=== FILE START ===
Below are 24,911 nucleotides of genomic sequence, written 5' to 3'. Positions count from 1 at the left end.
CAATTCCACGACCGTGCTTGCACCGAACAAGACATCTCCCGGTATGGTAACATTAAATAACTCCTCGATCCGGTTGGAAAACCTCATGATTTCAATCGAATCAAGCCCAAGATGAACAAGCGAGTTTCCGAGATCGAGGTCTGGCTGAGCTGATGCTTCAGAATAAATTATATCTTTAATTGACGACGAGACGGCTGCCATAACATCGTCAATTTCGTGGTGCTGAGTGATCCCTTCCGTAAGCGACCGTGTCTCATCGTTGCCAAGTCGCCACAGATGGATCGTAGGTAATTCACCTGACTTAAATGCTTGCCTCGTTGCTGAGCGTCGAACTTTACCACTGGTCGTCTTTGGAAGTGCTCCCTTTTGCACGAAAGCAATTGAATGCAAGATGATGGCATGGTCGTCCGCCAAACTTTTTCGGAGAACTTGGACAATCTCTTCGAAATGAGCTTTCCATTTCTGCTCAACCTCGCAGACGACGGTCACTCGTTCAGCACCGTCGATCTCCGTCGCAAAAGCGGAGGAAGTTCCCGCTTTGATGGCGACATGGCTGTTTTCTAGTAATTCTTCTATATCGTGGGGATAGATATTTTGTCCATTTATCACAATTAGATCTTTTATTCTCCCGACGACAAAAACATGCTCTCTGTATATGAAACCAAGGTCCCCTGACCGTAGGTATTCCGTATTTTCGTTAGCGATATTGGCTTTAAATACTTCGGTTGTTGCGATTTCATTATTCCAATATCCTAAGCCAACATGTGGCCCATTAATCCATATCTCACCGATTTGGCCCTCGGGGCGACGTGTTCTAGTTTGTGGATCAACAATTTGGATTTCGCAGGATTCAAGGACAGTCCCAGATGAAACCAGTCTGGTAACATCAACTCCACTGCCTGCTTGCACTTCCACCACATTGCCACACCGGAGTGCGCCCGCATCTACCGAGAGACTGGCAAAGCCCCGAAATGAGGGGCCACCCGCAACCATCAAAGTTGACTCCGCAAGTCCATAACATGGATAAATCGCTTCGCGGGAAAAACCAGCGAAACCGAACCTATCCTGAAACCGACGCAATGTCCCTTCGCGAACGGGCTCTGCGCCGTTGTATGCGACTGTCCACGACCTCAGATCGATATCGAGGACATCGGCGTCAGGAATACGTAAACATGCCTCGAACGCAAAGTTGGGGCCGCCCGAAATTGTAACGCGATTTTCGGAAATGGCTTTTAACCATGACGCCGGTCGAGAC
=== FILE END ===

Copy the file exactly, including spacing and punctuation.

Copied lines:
Below are 24,911 nucleotides of genomic sequence, written 5' to 3'. Positions count from 1 at the left end.
CAATTCCACGACCGTGCTTGCACCGAACAAGACATCTCCCGGTATGGTAACATTAAATAACTCCTCGATCCGGTTGGAAAACCTCATGATTTCAATCGAATCAAGCCCAAGATGAACAAGCGAGTTTCCGAGATCGAGGTCTGGCTGAGCTGATGCTTCAGAATAAATTATATCTTTAATTGACGACGAGACGGCTGCCATAACATCGTCAATTTCGTGGTGCTGAGTGATCCCTTCCGTAAGCGACCGTGTCTCATCGTTGCCAAGTCGCCACAGATGGATCGTAGGTAATTCACCTGACTTAAATGCTTGCCTCGTTGCTGAGCGTCGAACTTTACCACTGGTCGTCTTTGGAAGTGCTCCCTTTTGCACGAAAGCAATTGAATGCAAGATGATGGCATGGTCGTCCGCCAAACTTTTTCGGAGAACTTGGACAATCTCTTCGAAATGAGCTTTCCATTTCTGCTCAACCTCGCAGACGACGGTCACTCGTTCAGCACCGTCGATCTCCGTCGCAAAAGCGGAGGAAGTTCCCGCTTTGATGGCGACATGGCTGTTTTCTAGTAATTCTTCTATATCGTGGGGATAGATATTTTGTCCATTTATCACAATTAGATCTTTTATTCTCCCGACGACAAAAACATGCTCTCTGTATATGAAACCAAGGTCCCCTGACCGTAGGTATTCCGTATTTTCGTTAGCGATATTGGCTTTAAATACTTCGGTTGTTGCGATTTCATTATTCCAATATCCTAAGCCAACATGTGGCCCATTAATCCATATCTCACCGATTTGGCCCTCGGGGCGACGTGTTCTAGTTTGTGGATCAACAATTTGGATTTCGCAGGATTCAAGGACAGTCCCAGATGAAACCAGTCTGGTAACATCAACTCCACTGCCTGCTTGCACTTCCACCACATTGCCACACCGGAGTGCGCCCGCATCTACCGAGAGACTGGCAAAGCCCCGAAATGAGGGGCCACCCGCAACCATCAAAGTTGACTCCGCAAGTCCATAACATGGATAAATCGCTTCGCGGGAAAAACCAGCGAAACCGAACCTATCCTGAAACCGACGCAATGTCCCTTCGCGAACGGGCTCTGCGCCGTTGTATGCGACTGTCCACGACCTCAGATCGATATCGAGGACATCGGCGTCAGGAATACGTAAACATGCCTCGAACGCAAAGTTGGGGCCGCCCGAAATTGTAACGCGATTTTCGGAAATGGCTTTTAACCATGACGCCGGTCGAGAC